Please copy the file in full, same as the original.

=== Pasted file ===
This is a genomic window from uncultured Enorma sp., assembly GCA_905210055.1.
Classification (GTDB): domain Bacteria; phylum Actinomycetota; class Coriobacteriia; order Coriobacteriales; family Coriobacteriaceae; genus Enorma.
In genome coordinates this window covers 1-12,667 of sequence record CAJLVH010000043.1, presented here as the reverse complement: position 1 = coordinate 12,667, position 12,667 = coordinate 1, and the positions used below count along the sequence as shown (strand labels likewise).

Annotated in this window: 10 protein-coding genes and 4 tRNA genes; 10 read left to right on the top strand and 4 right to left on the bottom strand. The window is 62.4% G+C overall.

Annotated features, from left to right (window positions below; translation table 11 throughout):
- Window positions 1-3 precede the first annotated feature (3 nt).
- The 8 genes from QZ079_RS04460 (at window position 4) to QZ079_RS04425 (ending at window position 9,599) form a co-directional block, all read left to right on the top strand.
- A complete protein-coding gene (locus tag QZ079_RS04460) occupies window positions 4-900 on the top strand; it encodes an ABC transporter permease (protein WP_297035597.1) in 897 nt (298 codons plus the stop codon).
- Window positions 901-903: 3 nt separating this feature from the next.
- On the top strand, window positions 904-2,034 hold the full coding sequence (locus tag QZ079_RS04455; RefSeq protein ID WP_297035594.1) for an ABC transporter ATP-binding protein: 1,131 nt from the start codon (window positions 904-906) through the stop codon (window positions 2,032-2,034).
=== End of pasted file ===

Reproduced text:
This is a genomic window from uncultured Enorma sp., assembly GCA_905210055.1.
Classification (GTDB): domain Bacteria; phylum Actinomycetota; class Coriobacteriia; order Coriobacteriales; family Coriobacteriaceae; genus Enorma.
In genome coordinates this window covers 1-12,667 of sequence record CAJLVH010000043.1, presented here as the reverse complement: position 1 = coordinate 12,667, position 12,667 = coordinate 1, and the positions used below count along the sequence as shown (strand labels likewise).

Annotated in this window: 10 protein-coding genes and 4 tRNA genes; 10 read left to right on the top strand and 4 right to left on the bottom strand. The window is 62.4% G+C overall.

Annotated features, from left to right (window positions below; translation table 11 throughout):
- Window positions 1-3 precede the first annotated feature (3 nt).
- The 8 genes from QZ079_RS04460 (at window position 4) to QZ079_RS04425 (ending at window position 9,599) form a co-directional block, all read left to right on the top strand.
- A complete protein-coding gene (locus tag QZ079_RS04460) occupies window positions 4-900 on the top strand; it encodes an ABC transporter permease (protein WP_297035597.1) in 897 nt (298 codons plus the stop codon).
- Window positions 901-903: 3 nt separating this feature from the next.
- On the top strand, window positions 904-2,034 hold the full coding sequence (locus tag QZ079_RS04455; RefSeq protein ID WP_297035594.1) for an ABC transporter ATP-binding protein: 1,131 nt from the start codon (window positions 904-906) through the stop codon (window positions 2,032-2,034).